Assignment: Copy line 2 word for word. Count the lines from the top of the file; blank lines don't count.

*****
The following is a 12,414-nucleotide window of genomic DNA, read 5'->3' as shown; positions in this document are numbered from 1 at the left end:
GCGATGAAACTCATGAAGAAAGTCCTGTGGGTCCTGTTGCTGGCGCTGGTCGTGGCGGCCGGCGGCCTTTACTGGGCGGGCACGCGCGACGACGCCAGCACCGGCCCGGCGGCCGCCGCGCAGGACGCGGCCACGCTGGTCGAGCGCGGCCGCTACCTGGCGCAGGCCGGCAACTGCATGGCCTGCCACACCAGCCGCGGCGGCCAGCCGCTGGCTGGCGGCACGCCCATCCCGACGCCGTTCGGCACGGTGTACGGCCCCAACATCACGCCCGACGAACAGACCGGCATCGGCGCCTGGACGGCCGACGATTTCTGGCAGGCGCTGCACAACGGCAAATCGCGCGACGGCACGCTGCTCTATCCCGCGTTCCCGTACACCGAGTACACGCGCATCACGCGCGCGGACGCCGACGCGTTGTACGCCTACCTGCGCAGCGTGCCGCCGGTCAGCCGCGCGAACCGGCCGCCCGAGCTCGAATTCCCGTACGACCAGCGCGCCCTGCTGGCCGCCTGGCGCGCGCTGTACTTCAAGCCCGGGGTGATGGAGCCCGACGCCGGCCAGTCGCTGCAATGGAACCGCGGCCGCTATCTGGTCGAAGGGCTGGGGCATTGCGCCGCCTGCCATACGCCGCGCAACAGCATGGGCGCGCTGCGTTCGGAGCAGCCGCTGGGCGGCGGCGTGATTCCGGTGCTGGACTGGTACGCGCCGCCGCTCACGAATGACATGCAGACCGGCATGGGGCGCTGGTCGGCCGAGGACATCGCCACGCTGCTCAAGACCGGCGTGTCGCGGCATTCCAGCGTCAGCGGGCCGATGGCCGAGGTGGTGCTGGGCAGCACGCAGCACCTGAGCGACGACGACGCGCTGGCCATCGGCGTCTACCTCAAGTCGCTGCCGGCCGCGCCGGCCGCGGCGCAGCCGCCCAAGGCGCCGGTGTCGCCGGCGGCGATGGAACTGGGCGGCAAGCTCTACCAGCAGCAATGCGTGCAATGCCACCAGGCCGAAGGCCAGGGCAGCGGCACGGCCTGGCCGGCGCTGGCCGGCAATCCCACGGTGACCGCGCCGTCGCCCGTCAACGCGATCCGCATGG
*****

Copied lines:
GCGATGAAACTCATGAAGAAAGTCCTGTGGGTCCTGTTGCTGGCGCTGGTCGTGGCGGCCGGCGGCCTTTACTGGGCGGGCACGCGCGACGACGCCAGCACCGGCCCGGCGGCCGCCGCGCAGGACGCGGCCACGCTGGTCGAGCGCGGCCGCTACCTGGCGCAGGCCGGCAACTGCATGGCCTGCCACACCAGCCGCGGCGGCCAGCCGCTGGCTGGCGGCACGCCCATCCCGACGCCGTTCGGCACGGTGTACGGCCCCAACATCACGCCCGACGAACAGACCGGCATCGGCGCCTGGACGGCCGACGATTTCTGGCAGGCGCTGCACAACGGCAAATCGCGCGACGGCACGCTGCTCTATCCCGCGTTCCCGTACACCGAGTACACGCGCATCACGCGCGCGGACGCCGACGCGTTGTACGCCTACCTGCGCAGCGTGCCGCCGGTCAGCCGCGCGAACCGGCCGCCCGAGCTCGAATTCCCGTACGACCAGCGCGCCCTGCTGGCCGCCTGGCGCGCGCTGTACTTCAAGCCCGGGGTGATGGAGCCCGACGCCGGCCAGTCGCTGCAATGGAACCGCGGCCGCTATCTGGTCGAAGGGCTGGGGCATTGCGCCGCCTGCCATACGCCGCGCAACAGCATGGGCGCGCTGCGTTCGGAGCAGCCGCTGGGCGGCGGCGTGATTCCGGTGCTGGACTGGTACGCGCCGCCGCTCACGAATGACATGCAGACCGGCATGGGGCGCTGGTCGGCCGAGGACATCGCCACGCTGCTCAAGACCGGCGTGTCGCGGCATTCCAGCGTCAGCGGGCCGATGGCCGAGGTGGTGCTGGGCAGCACGCAGCACCTGAGCGACGACGACGCGCTGGCCATCGGCGTCTACCTCAAGTCGCTGCCGGCCGCGCCGGCCGCGGCGCAGCCGCCCAAGGCGCCGGTGTCGCCGGCGGCGATGGAACTGGGCGGCAAGCTCTACCAGCAGCAATGCGTGCAATGCCACCAGGCCGAAGGCCAGGGCAGCGGCACGGCCTGGCCGGCGCTGGCCGGCAATCCCACGGTGACCGCGCCGTCGCCCGTCAACGCGATCCGCATGG